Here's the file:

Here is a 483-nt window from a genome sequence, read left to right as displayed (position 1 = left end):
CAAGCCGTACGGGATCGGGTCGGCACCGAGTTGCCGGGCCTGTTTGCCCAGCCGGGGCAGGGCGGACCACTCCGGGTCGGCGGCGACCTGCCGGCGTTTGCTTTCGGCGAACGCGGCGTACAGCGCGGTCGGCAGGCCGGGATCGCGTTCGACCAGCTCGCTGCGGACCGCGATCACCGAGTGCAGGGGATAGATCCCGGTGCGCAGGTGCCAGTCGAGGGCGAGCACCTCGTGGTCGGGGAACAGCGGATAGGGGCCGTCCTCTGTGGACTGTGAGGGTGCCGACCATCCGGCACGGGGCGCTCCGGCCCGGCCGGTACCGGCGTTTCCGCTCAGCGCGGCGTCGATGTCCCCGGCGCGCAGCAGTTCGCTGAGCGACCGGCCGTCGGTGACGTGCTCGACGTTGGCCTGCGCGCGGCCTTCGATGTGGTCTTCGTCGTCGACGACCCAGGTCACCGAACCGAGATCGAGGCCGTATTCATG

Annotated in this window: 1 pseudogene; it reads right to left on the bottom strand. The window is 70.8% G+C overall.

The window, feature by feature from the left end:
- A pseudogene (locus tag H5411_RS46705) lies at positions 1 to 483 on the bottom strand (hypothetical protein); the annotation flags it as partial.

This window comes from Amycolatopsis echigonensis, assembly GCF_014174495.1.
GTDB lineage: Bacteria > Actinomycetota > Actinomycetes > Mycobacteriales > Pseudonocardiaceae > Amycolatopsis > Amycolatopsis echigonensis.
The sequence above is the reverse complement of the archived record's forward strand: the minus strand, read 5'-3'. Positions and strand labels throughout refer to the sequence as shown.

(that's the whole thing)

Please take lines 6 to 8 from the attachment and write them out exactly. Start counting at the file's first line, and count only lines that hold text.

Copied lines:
This window comes from Amycolatopsis echigonensis, assembly GCF_014174495.1.
GTDB lineage: Bacteria > Actinomycetota > Actinomycetes > Mycobacteriales > Pseudonocardiaceae > Amycolatopsis > Amycolatopsis echigonensis.
The sequence above is the reverse complement of the archived record's forward strand: the minus strand, read 5'-3'. Positions and strand labels throughout refer to the sequence as shown.